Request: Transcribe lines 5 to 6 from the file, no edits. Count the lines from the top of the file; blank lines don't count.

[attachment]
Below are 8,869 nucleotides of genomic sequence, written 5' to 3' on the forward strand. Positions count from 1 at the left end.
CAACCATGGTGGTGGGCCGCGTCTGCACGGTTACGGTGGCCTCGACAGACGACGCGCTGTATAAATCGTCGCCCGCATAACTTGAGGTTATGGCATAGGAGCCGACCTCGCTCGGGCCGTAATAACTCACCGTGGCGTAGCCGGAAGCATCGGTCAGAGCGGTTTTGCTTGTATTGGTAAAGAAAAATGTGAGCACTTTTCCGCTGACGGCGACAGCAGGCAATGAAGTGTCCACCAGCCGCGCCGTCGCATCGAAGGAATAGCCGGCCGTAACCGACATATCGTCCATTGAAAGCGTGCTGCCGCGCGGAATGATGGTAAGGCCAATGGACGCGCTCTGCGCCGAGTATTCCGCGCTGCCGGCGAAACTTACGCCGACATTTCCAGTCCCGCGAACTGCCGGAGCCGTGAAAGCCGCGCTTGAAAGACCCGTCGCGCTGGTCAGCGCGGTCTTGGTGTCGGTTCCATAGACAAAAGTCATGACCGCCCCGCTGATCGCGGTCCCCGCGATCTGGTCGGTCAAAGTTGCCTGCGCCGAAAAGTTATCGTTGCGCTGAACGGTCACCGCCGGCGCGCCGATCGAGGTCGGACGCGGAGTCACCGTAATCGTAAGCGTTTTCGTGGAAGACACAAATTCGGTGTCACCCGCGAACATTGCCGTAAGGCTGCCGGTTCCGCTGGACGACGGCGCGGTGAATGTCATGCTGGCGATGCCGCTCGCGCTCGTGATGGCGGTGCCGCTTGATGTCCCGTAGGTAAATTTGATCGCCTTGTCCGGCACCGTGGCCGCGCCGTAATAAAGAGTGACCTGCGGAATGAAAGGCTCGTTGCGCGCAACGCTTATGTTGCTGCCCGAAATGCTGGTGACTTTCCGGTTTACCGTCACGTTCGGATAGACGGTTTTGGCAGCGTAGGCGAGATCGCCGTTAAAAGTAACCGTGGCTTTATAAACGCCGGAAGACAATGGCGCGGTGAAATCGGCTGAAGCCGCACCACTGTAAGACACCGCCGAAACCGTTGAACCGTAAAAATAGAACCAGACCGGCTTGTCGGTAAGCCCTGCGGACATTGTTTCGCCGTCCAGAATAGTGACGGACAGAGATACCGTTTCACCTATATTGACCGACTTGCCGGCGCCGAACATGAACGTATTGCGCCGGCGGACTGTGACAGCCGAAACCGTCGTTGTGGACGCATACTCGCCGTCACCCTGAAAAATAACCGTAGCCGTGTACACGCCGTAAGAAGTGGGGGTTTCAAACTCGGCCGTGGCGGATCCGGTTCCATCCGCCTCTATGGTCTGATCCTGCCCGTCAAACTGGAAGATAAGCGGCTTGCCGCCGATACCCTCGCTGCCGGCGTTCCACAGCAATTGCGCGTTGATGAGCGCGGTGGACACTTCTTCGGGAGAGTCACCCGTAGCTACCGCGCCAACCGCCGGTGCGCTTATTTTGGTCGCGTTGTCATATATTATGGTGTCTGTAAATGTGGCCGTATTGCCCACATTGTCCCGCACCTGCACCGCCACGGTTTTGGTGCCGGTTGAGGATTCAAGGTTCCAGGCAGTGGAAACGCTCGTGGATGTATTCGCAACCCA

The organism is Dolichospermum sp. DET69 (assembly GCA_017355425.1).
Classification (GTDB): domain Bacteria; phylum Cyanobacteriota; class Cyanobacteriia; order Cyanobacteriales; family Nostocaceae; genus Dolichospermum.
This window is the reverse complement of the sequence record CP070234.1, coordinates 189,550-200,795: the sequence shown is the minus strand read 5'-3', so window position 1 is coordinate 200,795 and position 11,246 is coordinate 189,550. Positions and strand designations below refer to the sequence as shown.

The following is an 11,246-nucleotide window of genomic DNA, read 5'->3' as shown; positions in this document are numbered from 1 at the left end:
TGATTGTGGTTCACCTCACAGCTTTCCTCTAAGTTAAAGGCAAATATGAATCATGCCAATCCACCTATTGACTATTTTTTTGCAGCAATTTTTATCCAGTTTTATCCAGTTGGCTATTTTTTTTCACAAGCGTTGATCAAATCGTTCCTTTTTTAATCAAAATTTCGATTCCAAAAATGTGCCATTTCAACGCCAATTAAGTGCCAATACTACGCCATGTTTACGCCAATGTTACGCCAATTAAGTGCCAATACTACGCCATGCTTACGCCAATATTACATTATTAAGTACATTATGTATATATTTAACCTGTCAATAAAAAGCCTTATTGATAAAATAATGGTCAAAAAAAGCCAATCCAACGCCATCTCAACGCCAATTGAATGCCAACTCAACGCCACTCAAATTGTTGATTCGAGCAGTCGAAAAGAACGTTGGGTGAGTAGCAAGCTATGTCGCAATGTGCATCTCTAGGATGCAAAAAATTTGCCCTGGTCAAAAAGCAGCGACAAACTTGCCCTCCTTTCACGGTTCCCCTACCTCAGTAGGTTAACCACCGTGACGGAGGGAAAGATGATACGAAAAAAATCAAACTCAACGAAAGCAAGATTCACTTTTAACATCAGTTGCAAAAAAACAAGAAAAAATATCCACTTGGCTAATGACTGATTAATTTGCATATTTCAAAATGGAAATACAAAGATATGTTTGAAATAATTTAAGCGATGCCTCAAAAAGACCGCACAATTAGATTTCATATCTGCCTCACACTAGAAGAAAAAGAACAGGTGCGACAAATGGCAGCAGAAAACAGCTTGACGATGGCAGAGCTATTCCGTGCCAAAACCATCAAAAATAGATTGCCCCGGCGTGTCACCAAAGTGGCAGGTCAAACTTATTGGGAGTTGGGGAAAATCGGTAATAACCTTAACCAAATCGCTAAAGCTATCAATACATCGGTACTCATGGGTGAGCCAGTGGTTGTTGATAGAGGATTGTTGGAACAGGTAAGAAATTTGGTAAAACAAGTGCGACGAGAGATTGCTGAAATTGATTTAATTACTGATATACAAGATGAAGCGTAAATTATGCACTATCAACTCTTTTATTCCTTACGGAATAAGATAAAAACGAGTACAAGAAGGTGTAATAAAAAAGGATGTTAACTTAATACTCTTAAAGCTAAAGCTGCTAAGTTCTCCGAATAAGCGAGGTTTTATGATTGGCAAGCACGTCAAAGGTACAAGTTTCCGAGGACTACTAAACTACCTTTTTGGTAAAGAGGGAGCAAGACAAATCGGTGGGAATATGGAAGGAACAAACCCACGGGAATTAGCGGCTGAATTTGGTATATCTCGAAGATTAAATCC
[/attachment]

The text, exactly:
This window is the reverse complement of the sequence record CP070234.1, coordinates 189,550-200,795: the sequence shown is the minus strand read 5'-3', so window position 1 is coordinate 200,795 and position 11,246 is coordinate 189,550. Positions and strand designations below refer to the sequence as shown.

The following is an 11,246-nucleotide window of genomic DNA, read 5'->3' as shown; positions in this document are numbered from 1 at the left end: